Obama wins NMH nationwide mock election
submitted photo The VOTES Project at Northfield Mount Hermon School, Sunday. High school students across the nation voted in NMH's Votes Project 2012. Purchase photo reprints »
GILL — President Barack Obama claimed a decisive 316-208 electoral victory Sunday — in a nationwide high school mock election that has predicted the winner during five of the last six presidential elections.
The Voting Opportunities for Teenagers in Every State (VOTES) project — created and run by Northfield Mount Hermon School since 1988 — collected 54,037 votes from 123 public and private high schools across 49 states and Washington D.C. The results were announced Sunday night by NMH students.
All four participating Massachusetts schools — including Pioneer Valley Regional High School and NMH — voted for Obama over Republican challenger and former Gov. Mitt Romney.
The president took about 75 percent of the vote at Pioneer, and nearly 66 percent at NMH. Green Party candidate Jill Stein almost came in second at NMH, falling just 24 votes short of Romney.
Hurricane Sandy forced five schools, including two in New Jersey, to cancel their planned elections last week. New Jersey’s 14 electoral votes were not awarded to either of the presidential candidates.
Obama won 28 states including the swing states of Iowa, New Hampshire, Ohio and Virginia. He also claimed four states that are predicted to go to Romney on Tuesday: Alaska, Georgia, Louisiana and South Carolina.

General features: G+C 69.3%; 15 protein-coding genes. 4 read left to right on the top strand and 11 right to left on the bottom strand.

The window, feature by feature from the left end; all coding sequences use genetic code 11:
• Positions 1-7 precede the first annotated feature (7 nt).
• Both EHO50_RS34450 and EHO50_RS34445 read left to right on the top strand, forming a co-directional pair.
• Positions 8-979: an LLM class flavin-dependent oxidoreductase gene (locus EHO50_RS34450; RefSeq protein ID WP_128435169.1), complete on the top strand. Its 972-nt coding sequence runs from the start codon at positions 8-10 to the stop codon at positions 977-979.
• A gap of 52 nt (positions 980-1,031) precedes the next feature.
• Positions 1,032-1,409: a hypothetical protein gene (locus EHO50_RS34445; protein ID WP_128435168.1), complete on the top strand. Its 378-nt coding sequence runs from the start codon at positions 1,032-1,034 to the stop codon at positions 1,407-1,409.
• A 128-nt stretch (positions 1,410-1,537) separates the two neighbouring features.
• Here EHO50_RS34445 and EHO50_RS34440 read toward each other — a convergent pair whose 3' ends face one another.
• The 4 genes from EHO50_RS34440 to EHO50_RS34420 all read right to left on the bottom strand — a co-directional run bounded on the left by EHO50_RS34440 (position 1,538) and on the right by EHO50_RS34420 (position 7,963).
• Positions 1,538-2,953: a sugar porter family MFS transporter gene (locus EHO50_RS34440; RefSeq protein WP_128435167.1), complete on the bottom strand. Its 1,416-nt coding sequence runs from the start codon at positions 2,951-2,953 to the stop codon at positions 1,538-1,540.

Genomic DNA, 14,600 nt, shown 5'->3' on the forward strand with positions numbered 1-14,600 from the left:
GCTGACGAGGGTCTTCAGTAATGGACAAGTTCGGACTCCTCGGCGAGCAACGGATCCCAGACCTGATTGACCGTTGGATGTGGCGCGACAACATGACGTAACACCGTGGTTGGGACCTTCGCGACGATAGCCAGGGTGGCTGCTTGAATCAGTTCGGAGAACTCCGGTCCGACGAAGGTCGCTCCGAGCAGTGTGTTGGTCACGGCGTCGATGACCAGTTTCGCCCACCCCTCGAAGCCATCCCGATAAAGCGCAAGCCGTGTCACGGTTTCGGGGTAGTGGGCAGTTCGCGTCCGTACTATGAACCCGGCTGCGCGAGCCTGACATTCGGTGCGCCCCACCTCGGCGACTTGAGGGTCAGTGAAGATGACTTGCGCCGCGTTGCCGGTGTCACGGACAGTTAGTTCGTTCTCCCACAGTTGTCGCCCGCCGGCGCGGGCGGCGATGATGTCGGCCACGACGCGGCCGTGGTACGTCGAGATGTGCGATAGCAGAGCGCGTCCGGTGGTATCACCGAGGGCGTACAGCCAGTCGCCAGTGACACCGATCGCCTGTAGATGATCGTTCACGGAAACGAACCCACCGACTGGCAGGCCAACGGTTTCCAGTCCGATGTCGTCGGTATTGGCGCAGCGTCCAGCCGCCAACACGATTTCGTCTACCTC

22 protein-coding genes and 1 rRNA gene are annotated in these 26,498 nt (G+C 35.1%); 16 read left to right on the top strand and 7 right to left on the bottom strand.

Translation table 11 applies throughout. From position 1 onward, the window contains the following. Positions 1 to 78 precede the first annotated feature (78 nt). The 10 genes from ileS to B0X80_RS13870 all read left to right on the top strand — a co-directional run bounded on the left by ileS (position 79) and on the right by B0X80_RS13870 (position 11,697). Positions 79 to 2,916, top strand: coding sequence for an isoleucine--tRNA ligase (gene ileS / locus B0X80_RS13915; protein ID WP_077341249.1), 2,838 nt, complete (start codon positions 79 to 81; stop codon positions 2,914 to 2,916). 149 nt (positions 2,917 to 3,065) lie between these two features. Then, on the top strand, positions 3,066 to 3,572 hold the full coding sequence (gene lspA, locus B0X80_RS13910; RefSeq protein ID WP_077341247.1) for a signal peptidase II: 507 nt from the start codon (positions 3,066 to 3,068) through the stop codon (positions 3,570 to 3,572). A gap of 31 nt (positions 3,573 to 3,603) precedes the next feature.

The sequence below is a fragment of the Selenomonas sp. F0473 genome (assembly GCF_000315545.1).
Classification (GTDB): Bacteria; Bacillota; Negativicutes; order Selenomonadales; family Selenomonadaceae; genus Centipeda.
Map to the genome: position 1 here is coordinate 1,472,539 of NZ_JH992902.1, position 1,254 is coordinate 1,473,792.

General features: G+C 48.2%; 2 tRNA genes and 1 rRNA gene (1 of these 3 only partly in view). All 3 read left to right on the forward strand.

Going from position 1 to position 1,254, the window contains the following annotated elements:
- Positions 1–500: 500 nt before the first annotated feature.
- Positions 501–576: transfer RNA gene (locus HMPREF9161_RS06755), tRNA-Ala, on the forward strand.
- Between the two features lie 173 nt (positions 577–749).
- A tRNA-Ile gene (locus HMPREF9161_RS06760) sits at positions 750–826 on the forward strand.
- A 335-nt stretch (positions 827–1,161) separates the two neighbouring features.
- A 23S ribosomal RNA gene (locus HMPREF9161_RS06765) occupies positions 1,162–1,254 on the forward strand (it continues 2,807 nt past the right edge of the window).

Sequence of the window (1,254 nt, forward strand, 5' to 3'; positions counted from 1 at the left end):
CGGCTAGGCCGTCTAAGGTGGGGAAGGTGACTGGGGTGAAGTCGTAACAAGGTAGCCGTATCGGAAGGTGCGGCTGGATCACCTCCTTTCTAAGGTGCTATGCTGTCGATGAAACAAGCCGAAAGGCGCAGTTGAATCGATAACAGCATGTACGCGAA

Romney won 22 states, including the contested states of Colorado, Florida and North Carolina.
And in the popular vote count, Obama collected 50.2 percent of the vote — which was 9 percent higher and nearly 5,000 more votes than his opponent.
Third-party candidates and write-ins accounted for the rest of the vote.
Since its creation in 1988, the VOTES project has correctly predicted five of six elections. In 2004, students voted for Democrat challenger John Kerry, but incumbent George W. Bush was re-elected.
Students weigh in on issues
As a part of the project’s general theme to raise political awareness among teenagers, about 23,500 students from 62 schools also answered a short survey of national issues.
When asked if the federal government should be responsible for ensuring that all Americans have health care coverage, 57 percent answered “yes.”
In a question that asked students if they would support an amendment to the Constitution defining marriage as between one man and one woman, 61 percent said ‘‘no.”
Two-thirds of the students said they did not support a Supreme Court ruling that allowed corporations, unions and “Super PACs” to spend as much money as they wanted to support candidates.
In the most tightly contested question, 51 percent said they did not want the Keystone pipeline from Canada to the Gulf Coast to move forward.
When asked the best way to reduce the federal budget deficit, 47 percent answered to reduce taxes while also cutting spending. The other two answers — raising taxes for the wealthy and combining tax increases with spending cuts — both received about a quarter of the vote.
And the answers for the best way for the United States to prevent the development of nuclear weapons in Iran and North Korea were divided: 35 percent said positive incentives, 26 percent said U.S. diplomacy, 20 percent said U.S.-led military action and 19 percent said economic sanctions.
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